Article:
Batteries and capacitors both of them are being used to store electric charges but their storing mechanism is completely different from each other.
Batteries have two electrical terminals (Positive and Negative) separated by chemical materials known as electrolytes. When you switch on the circuit of the battery then stored chemical energy inside the battery gets converted into electrical energy. Once the chemicals have all been depleted, the inside reactions stop and the battery is discharged. In a rechargeable battery, such as Lithium-ion, the inside reactions can happily run in either direction. So you can usually charge and discharge hundreds of times before replacing it.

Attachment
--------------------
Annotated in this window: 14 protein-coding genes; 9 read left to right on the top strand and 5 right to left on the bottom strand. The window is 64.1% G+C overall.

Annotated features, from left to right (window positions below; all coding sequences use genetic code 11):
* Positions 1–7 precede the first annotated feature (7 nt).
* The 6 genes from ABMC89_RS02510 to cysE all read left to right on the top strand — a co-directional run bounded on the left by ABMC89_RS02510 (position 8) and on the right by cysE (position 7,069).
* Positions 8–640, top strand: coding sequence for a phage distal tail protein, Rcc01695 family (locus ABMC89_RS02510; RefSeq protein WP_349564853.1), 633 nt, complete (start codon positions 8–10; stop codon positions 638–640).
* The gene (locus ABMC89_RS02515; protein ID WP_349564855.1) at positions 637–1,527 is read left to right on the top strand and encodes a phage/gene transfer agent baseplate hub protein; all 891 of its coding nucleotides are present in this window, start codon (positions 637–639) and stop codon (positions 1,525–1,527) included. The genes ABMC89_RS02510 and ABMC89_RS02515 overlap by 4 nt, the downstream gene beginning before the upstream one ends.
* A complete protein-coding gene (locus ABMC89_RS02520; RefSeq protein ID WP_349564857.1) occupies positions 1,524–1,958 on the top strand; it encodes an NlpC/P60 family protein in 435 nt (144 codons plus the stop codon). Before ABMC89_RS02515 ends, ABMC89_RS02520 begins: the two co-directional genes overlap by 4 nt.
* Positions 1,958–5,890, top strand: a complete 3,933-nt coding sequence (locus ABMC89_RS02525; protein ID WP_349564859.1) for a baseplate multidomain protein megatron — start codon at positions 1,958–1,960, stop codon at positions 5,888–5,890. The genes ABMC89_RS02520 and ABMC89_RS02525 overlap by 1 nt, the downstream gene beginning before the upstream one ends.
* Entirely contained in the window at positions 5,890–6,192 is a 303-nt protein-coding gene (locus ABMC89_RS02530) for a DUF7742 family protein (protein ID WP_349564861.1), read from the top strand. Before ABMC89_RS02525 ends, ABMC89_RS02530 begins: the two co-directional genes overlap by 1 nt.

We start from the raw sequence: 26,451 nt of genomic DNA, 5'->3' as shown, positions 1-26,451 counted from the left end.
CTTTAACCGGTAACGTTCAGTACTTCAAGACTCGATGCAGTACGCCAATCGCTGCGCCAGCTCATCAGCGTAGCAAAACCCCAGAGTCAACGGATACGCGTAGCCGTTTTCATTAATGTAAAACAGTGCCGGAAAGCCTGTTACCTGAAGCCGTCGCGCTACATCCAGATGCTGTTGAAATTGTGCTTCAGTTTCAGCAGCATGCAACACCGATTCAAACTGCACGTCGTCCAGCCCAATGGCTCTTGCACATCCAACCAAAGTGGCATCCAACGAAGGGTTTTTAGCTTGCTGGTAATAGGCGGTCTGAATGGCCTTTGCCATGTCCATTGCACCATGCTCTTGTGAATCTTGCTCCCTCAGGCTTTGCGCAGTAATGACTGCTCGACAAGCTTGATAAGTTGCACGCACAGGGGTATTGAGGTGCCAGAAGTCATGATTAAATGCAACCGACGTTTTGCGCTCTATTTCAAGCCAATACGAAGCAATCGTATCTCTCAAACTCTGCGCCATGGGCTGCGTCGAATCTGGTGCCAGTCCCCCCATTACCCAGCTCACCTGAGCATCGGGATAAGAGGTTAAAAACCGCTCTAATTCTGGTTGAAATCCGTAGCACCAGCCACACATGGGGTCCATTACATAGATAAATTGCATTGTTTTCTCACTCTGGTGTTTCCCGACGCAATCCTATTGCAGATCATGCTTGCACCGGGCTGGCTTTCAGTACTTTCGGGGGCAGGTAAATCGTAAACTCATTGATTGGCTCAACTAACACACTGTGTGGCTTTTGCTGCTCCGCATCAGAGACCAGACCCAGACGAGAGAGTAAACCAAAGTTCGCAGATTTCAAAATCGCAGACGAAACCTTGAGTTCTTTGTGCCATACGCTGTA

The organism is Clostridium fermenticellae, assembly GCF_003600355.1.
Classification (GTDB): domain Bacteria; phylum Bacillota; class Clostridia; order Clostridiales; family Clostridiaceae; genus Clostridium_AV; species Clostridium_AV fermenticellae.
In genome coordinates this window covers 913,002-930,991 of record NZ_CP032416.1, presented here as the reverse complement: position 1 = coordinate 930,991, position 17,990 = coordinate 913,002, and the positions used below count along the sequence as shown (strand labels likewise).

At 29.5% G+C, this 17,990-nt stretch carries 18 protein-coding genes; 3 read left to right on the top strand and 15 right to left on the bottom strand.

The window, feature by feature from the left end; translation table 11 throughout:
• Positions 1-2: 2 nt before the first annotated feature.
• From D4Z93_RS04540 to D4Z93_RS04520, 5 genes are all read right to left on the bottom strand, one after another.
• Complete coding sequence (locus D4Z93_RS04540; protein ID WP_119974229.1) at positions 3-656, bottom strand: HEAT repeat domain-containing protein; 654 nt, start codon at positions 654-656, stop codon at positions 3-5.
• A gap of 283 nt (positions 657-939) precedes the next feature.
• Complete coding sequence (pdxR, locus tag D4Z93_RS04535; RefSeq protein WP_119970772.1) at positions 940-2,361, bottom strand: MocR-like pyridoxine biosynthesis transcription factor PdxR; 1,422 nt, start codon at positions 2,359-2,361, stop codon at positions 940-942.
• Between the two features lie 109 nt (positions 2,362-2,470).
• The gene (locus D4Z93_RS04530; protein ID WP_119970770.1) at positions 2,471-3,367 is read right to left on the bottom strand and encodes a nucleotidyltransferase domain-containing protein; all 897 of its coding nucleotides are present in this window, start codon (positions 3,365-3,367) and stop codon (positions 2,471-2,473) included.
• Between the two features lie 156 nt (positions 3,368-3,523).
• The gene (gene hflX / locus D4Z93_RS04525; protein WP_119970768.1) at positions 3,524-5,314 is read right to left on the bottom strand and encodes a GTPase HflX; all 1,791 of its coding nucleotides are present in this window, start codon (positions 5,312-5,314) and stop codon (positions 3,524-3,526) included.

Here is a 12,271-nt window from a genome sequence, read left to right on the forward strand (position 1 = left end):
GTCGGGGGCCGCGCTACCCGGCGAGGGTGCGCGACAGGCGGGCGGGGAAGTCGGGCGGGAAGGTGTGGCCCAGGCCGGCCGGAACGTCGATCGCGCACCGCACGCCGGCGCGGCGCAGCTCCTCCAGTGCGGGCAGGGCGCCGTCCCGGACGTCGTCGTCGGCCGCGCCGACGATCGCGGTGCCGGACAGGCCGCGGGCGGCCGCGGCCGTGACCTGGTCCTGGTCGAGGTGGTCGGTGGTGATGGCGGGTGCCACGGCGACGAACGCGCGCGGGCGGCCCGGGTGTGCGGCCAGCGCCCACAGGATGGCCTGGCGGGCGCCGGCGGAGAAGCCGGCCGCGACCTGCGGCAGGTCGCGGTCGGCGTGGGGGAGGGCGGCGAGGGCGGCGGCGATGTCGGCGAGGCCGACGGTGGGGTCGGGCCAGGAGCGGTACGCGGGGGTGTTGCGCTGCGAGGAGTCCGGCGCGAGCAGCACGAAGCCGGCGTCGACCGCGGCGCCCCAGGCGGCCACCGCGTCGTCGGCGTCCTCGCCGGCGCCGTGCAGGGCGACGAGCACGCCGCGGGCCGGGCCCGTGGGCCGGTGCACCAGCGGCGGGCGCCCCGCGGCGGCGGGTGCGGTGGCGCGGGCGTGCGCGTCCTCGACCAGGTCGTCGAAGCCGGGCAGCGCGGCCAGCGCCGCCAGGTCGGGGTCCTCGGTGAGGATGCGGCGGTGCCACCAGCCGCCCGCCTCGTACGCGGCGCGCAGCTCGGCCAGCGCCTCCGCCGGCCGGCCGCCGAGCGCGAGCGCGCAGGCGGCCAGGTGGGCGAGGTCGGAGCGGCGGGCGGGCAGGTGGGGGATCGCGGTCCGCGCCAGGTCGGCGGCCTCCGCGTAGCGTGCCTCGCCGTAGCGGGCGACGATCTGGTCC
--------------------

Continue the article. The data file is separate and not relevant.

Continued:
Capacitors are a little bit different from batteries. They use static electricity to store energy. Inside a simple electrolytic capacitor, there are two conducting plates with insulating material between them. In the simple view, you can say that a dielectric or insulating material has been placed between two metallic plates. When potential or voltage has been applied across these two metallic plates then positive and negative charges build up across the dielectric material. This material allows a capacitor of a certain size to store more charges at the same voltage, so that dielectric material makes the capacitor more efficient as a charge-storing gadget like a battery.
Super-capacitors are quite different from ordinary or simple electrolytic capacitors. How? Let’s know about this.